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Targeting protein folding: A novel approach for the treatment of pathogenic bacteria

Scheuplein, N.J., Bzdyl, N.M., Kibble, E.A., Lohr, T., Holzgrabe, U. and Sarkar-Tyson, M. (2020) Targeting protein folding: A novel approach for the treatment of pathogenic bacteria. Journal of Medicinal Chemistry, 63 (22). pp. 13355-13388.

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Infectious diseases are a major cause of morbidity and mortality worldwide, exacerbated by increasing antibiotic resistance in many bacterial species. The development of drugs with new modes of action is essential. A leading strategy is antivirulence, with the aim to target bacterial proteins that are important in disease causation and progression but do not affect growth, resulting in reduced selective pressure for resistance. Immunophilins, a superfamily of peptidyl-prolyl cis–trans isomerase (PPIase) enzymes have been shown to be important for virulence in a broad-spectrum of pathogenic bacteria. This Perspective will provide an overview of the recent advances made in understanding the role of each immunophilin family, cyclophilins, FK506 binding proteins (FKBPs), and parvulins in bacteria. Inhibitor design and medicinal chemistry strategies for development of novel drugs against bacterial FKBPs will be discussed. Furthermore, drugs against human cyclophilins and parvulins will be reviewed in their current indication as antiviral and anticancer therapies.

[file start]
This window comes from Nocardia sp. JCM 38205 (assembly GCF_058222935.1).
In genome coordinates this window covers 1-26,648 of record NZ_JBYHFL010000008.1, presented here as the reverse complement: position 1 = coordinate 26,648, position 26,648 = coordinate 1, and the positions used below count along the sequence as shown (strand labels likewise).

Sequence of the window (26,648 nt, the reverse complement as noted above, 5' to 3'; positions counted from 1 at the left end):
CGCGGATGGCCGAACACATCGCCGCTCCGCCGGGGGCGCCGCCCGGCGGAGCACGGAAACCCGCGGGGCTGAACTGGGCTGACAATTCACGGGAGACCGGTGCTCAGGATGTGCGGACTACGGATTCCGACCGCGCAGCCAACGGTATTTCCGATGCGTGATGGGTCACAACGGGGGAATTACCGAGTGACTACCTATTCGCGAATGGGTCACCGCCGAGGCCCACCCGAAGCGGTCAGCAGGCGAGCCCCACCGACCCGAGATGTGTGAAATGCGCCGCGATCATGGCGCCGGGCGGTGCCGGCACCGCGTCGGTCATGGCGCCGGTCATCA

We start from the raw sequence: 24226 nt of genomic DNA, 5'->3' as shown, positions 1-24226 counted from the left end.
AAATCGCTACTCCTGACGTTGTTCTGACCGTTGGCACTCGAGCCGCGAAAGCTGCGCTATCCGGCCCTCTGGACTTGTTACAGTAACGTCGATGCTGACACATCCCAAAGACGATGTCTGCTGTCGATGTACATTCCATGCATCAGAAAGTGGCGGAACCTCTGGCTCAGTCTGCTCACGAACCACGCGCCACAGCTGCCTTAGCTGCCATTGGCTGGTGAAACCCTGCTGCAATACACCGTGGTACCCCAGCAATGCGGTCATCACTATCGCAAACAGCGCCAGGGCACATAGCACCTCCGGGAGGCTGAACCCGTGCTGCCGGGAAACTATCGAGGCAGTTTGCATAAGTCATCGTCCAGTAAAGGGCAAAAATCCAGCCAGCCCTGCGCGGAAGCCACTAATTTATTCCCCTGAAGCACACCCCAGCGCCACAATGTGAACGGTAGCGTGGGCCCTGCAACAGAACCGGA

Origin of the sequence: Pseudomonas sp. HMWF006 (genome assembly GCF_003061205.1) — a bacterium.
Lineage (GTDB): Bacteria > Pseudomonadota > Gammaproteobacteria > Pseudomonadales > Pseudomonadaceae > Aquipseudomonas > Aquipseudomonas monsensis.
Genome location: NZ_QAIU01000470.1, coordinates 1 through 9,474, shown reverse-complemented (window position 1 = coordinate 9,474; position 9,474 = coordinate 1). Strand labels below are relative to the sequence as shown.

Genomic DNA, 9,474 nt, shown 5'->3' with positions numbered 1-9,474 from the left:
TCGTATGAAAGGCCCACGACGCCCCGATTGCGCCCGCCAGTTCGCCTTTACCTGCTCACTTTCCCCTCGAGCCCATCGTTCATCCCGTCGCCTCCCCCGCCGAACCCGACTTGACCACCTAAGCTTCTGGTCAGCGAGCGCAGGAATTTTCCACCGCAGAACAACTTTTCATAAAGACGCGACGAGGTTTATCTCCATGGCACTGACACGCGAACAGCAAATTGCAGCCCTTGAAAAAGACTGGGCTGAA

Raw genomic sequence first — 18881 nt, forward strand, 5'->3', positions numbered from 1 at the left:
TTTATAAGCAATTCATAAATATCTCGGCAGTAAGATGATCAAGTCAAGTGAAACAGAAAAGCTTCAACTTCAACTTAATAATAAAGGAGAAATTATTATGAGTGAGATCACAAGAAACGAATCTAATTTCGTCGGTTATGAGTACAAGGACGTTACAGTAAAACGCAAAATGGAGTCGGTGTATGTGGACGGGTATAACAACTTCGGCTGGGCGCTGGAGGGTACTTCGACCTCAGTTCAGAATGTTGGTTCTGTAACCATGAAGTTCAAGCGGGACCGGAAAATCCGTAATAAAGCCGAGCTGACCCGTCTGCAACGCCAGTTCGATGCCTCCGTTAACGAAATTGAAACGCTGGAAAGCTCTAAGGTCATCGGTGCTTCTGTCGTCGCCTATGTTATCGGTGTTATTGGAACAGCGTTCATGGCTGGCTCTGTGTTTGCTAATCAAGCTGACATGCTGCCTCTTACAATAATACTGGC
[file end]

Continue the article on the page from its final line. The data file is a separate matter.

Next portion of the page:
Item Type: Journal Article
Murdoch Affiliation(s): School of Veterinary and Life Sciences
Publisher: American Chemical Society
Copyright: © 2020 American Chemical Society
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